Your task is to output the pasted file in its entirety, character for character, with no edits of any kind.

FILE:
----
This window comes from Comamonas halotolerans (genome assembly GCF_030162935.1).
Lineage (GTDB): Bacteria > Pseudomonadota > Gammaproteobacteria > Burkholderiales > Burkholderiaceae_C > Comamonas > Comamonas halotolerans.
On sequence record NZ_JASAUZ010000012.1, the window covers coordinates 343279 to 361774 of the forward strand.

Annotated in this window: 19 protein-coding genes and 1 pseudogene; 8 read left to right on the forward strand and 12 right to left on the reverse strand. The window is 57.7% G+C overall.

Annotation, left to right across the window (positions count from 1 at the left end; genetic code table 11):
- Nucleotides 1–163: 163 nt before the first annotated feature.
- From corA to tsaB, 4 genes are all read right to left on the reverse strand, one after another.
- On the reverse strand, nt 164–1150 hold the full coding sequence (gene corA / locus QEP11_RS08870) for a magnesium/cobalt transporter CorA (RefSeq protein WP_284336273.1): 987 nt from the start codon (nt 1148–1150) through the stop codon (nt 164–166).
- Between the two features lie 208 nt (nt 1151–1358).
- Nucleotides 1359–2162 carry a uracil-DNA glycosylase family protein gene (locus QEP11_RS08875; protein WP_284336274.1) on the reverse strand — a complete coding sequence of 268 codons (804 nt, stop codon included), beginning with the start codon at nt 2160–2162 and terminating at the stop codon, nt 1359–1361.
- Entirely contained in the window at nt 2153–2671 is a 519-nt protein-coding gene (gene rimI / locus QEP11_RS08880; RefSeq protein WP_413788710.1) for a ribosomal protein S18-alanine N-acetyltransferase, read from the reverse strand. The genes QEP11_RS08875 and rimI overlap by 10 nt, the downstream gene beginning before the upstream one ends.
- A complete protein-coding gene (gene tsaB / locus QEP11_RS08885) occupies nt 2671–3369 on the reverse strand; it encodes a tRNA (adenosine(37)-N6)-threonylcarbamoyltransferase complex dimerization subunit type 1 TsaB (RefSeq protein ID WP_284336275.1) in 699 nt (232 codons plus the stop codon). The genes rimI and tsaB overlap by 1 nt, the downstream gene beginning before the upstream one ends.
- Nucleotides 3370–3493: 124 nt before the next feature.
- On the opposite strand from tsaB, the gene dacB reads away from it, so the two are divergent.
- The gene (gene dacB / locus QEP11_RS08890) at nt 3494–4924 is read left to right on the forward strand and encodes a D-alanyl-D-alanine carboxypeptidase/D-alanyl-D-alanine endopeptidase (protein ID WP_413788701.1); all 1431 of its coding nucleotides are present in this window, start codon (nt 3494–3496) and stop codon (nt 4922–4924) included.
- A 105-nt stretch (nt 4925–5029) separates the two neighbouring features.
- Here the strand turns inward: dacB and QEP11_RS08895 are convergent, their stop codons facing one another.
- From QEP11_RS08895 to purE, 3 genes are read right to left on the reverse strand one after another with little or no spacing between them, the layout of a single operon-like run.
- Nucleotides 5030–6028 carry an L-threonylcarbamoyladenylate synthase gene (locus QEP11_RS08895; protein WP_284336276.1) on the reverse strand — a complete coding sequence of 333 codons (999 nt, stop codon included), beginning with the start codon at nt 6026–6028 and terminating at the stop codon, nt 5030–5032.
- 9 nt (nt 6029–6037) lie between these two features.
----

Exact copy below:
This window comes from Comamonas halotolerans (genome assembly GCF_030162935.1).
Lineage (GTDB): Bacteria > Pseudomonadota > Gammaproteobacteria > Burkholderiales > Burkholderiaceae_C > Comamonas > Comamonas halotolerans.
On sequence record NZ_JASAUZ010000012.1, the window covers coordinates 343279 to 361774 of the forward strand.

Annotated in this window: 19 protein-coding genes and 1 pseudogene; 8 read left to right on the forward strand and 12 right to left on the reverse strand. The window is 57.7% G+C overall.

Annotation, left to right across the window (positions count from 1 at the left end; genetic code table 11):
- Nucleotides 1–163: 163 nt before the first annotated feature.
- From corA to tsaB, 4 genes are all read right to left on the reverse strand, one after another.
- On the reverse strand, nt 164–1150 hold the full coding sequence (gene corA / locus QEP11_RS08870) for a magnesium/cobalt transporter CorA (RefSeq protein WP_284336273.1): 987 nt from the start codon (nt 1148–1150) through the stop codon (nt 164–166).
- Between the two features lie 208 nt (nt 1151–1358).
- Nucleotides 1359–2162 carry a uracil-DNA glycosylase family protein gene (locus QEP11_RS08875; protein WP_284336274.1) on the reverse strand — a complete coding sequence of 268 codons (804 nt, stop codon included), beginning with the start codon at nt 2160–2162 and terminating at the stop codon, nt 1359–1361.
- Entirely contained in the window at nt 2153–2671 is a 519-nt protein-coding gene (gene rimI / locus QEP11_RS08880; RefSeq protein WP_413788710.1) for a ribosomal protein S18-alanine N-acetyltransferase, read from the reverse strand. The genes QEP11_RS08875 and rimI overlap by 10 nt, the downstream gene beginning before the upstream one ends.
- A complete protein-coding gene (gene tsaB / locus QEP11_RS08885) occupies nt 2671–3369 on the reverse strand; it encodes a tRNA (adenosine(37)-N6)-threonylcarbamoyltransferase complex dimerization subunit type 1 TsaB (RefSeq protein ID WP_284336275.1) in 699 nt (232 codons plus the stop codon). The genes rimI and tsaB overlap by 1 nt, the downstream gene beginning before the upstream one ends.
- Nucleotides 3370–3493: 124 nt before the next feature.
- On the opposite strand from tsaB, the gene dacB reads away from it, so the two are divergent.
- The gene (gene dacB / locus QEP11_RS08890) at nt 3494–4924 is read left to right on the forward strand and encodes a D-alanyl-D-alanine carboxypeptidase/D-alanyl-D-alanine endopeptidase (protein ID WP_413788701.1); all 1431 of its coding nucleotides are present in this window, start codon (nt 3494–3496) and stop codon (nt 4922–4924) included.
- A 105-nt stretch (nt 4925–5029) separates the two neighbouring features.
- Here the strand turns inward: dacB and QEP11_RS08895 are convergent, their stop codons facing one another.
- From QEP11_RS08895 to purE, 3 genes are read right to left on the reverse strand one after another with little or no spacing between them, the layout of a single operon-like run.
- Nucleotides 5030–6028 carry an L-threonylcarbamoyladenylate synthase gene (locus QEP11_RS08895; protein WP_284336276.1) on the reverse strand — a complete coding sequence of 333 codons (999 nt, stop codon included), beginning with the start codon at nt 6026–6028 and terminating at the stop codon, nt 5030–5032.
- 9 nt (nt 6029–6037) lie between these two features.